As with all Latin American countries, Argentina enjoys a stunning variety of scenery, wildlife, peopleand culture and however many times you go there you will always see an discover something new. One region I had not had a chance to explore was the high altiplano region in the north west of the country, commonly known as the Puna. So when the opportunity arose to go to a two day conference in Salta, which is the gateway to the Puna, then it would have been rude not to ensure sufficient timewas set aside to head up into this region of high desert and mountains.
Salta itself is a delightful city both rich in culture and natural beauty. It was the first city to be settled by the Spanish conquistadors and has a wealth of colonial architecture in its fine houses and grand churches and also a number of pre-Hispanic ruins from the Inca period. With a number of great restaurants and lovely places to stay ranging from stylish city hotels to pretty estancias on the edge of the city, Salta is well worth visiting for a few nights.
And then the adventure really began. The Salta to Cachi road is spectacular as you pass through four ecosystems from jungle to semi-desert and through Los Cardones National Park, which is an area of positively enormous Giant cacti, surrounded by snow peaked and multi-coloured mountains. Tucked away in this remote region are some tiny, colonial villages where the inhabitants cling to their traditional way of life. However it is also an area of high altitude bodegas or vineyards and is home to the highest vineyards in the world. The town of Cafayate is famed for its superb New World wines and a great place to stop off before heading into the heart of the Puna, which is the most deserted yet arguably the most spectacular region of the country.
Route 40 is a very famous road that stretches from the country’s most northerly border with Bolivia all the way down to Tierra del Fuego in the far south. And whilst Jeremy Clarkson and his Top Gear team were busy filming and frustrating the locals along the southern stretches of Route 40, we headed out along its northern limits in a number of 4×4 ‘s to explore what it had to offer and it does not disappoint!
The Puna has a tiny population and as you climb up through the valleys and ravines you eventually emerge onto the high altitude plateau where you drive into some sweet, but staggeringly remote little villages where llama and sheep farmers eek out a living.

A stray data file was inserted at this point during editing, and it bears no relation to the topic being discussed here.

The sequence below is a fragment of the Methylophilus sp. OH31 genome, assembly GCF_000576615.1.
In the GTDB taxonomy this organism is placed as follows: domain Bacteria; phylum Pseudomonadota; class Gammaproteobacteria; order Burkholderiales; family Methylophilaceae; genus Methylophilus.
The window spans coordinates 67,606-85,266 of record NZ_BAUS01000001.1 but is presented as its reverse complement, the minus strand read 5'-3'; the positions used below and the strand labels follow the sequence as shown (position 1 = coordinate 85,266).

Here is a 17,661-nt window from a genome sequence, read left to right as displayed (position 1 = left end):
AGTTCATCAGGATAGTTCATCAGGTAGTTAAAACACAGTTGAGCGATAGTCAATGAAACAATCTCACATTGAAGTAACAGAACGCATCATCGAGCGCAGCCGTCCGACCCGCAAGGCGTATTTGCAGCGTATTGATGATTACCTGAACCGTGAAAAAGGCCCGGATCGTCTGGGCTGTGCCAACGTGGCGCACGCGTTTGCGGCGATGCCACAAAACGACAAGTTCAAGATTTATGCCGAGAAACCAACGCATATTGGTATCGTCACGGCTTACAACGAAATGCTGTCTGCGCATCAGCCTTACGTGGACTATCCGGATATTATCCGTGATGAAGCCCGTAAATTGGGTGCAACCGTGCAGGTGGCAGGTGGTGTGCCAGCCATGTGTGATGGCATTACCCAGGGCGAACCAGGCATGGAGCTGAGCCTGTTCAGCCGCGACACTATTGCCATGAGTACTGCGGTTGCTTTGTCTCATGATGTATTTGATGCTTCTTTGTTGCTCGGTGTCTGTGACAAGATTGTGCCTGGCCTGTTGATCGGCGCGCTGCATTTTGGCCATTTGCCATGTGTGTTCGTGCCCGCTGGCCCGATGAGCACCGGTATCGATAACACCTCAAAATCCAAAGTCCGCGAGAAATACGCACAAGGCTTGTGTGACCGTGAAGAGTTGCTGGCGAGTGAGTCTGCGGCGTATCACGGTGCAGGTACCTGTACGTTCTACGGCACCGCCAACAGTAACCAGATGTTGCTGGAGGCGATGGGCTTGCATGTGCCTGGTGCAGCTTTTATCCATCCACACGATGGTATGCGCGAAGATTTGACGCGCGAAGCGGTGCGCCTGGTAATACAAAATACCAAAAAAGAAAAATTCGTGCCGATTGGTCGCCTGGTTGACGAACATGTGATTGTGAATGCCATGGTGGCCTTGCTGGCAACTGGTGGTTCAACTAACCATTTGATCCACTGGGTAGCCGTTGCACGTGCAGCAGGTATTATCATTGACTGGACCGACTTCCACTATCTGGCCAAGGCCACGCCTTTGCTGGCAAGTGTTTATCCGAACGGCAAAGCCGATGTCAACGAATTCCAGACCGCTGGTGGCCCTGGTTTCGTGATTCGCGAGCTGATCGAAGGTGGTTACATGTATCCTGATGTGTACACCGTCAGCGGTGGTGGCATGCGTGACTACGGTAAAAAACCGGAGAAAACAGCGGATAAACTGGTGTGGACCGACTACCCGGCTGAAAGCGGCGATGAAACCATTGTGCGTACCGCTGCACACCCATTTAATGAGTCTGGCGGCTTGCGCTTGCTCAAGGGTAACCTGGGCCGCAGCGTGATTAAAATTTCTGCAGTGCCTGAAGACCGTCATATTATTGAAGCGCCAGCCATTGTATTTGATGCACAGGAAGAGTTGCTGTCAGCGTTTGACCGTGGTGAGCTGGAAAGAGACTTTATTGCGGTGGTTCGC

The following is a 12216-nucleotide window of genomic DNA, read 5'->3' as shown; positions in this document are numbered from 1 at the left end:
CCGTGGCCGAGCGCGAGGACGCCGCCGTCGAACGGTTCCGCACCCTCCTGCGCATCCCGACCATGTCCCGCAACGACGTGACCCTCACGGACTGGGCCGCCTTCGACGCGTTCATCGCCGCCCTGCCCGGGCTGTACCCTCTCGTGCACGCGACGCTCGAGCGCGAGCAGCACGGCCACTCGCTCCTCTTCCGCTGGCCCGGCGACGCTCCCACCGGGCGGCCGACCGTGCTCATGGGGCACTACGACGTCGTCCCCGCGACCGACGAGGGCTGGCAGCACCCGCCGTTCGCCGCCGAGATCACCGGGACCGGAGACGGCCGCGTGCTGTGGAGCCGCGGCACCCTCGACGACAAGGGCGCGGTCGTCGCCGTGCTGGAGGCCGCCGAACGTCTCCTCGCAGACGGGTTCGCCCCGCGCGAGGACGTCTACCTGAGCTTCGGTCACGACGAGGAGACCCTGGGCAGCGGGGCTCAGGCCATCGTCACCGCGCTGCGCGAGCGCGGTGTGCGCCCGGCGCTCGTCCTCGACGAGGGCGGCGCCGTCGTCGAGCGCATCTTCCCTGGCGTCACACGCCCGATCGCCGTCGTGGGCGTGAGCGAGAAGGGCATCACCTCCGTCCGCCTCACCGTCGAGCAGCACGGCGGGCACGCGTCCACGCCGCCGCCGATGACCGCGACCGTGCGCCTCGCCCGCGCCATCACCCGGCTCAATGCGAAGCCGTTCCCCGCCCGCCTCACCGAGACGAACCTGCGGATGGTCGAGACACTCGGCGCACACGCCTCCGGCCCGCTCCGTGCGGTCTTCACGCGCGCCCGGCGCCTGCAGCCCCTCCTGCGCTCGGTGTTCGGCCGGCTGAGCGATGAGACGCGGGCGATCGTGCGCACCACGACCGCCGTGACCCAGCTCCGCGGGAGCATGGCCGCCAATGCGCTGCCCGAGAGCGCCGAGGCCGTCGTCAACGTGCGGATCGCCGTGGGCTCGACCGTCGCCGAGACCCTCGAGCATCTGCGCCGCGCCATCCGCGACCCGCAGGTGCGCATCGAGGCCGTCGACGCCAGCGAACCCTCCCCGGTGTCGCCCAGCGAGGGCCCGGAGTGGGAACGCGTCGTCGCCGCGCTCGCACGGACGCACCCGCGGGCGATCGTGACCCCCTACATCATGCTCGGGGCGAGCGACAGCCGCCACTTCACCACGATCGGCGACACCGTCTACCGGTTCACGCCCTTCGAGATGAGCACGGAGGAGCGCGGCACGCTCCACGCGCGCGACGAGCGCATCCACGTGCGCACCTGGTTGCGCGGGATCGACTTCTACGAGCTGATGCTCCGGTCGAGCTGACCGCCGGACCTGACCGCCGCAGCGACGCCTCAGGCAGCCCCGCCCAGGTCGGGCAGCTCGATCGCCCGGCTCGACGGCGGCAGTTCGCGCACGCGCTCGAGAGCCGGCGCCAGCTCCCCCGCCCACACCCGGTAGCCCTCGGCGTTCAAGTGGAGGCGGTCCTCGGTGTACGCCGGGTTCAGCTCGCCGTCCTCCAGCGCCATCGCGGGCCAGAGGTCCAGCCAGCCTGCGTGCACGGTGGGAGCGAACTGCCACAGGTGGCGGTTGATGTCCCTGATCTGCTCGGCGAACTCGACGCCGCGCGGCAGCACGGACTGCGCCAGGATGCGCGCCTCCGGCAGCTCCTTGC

This is a world of vast skies, dramatic volcanoes, huge crusty salt pans, lagoons of vivid blue and red waters, sand dunes as high as tower blocks, pumice fields sculpted into wild shapes by the wind and huge flocks of bright pink flamingos sifting the waters of salty lakes.
As you head off piste along surprisingly smooth, untarred roads at up to 4500m, every day and every corner offers yet another astonishing sight. Whether that is a herd of wild guanacos quietly nibbling at the bright yellow grasses; the Labyrinth Desert with its 10 million year old fossil dunes, huge rock faces with more colours than the rainbow, running down giant white sand dunes, hiking up the hard black lava of ancient exploded volcanoes or a herd of wild asses trotting comically away from our vehicles, this is a rarely seen world of incredible beauty.
However what I found most astounding was that during the first three days of the trip we did not see a one single other tourist ! On the last day as we came down in altitude and headed towards civilisation we bump into a handful of others, but it is arare treat indeed to have such spectacular places completely to oneself.
Compared to the extremely luxurious hotels of the Atacama Desert on the other side of the snow tipped peaks in Chile, the accommodation on the Argentina side is very simple and rustic. It also involves a significant amount of driving, however this is more than made up for by the sheer drama, spiritual energy and beauty of the incredible Puna.If only the Top Gear team had filmed here instead !!